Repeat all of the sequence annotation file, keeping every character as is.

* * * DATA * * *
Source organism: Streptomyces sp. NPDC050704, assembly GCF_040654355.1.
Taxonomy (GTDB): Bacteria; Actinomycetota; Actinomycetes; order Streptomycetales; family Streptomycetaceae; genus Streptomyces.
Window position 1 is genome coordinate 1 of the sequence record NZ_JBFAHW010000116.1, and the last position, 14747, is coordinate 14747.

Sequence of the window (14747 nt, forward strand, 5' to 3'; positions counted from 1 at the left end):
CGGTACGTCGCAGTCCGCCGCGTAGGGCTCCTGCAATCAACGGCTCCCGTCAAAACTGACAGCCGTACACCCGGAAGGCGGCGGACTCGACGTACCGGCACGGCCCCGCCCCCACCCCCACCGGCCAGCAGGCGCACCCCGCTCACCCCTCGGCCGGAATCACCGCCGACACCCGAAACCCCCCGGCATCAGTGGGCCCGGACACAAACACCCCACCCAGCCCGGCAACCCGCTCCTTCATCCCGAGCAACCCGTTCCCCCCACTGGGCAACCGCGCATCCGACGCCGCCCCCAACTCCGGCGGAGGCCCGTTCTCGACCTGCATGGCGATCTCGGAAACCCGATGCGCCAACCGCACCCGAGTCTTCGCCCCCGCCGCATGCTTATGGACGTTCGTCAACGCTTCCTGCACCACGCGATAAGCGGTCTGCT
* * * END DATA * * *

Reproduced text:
Source organism: Streptomyces sp. NPDC050704, assembly GCF_040654355.1.
Taxonomy (GTDB): Bacteria; Actinomycetota; Actinomycetes; order Streptomycetales; family Streptomycetaceae; genus Streptomyces.
Window position 1 is genome coordinate 1 of the sequence record NZ_JBFAHW010000116.1, and the last position, 14747, is coordinate 14747.

Sequence of the window (14747 nt, forward strand, 5' to 3'; positions counted from 1 at the left end):
CGGTACGTCGCAGTCCGCCGCGTAGGGCTCCTGCAATCAACGGCTCCCGTCAAAACTGACAGCCGTACACCCGGAAGGCGGCGGACTCGACGTACCGGCACGGCCCCGCCCCCACCCCCACCGGCCAGCAGGCGCACCCCGCTCACCCCTCGGCCGGAATCACCGCCGACACCCGAAACCCCCCGGCATCAGTGGGCCCGGACACAAACACCCCACCCAGCCCGGCAACCCGCTCCTTCATCCCGAGCAACCCGTTCCCCCCACTGGGCAACCGCGCATCCGACGCCGCCCCCAACTCCGGCGGAGGCCCGTTCTCGACCTGCATGGCGATCTCGGAAACCCGATGCGCCAACCGCACCCGAGTCTTCGCCCCCGCCGCATGCTTATGGACGTTCGTCAACGCTTCCTGCACCACGCGATAAGCGGTCTGCT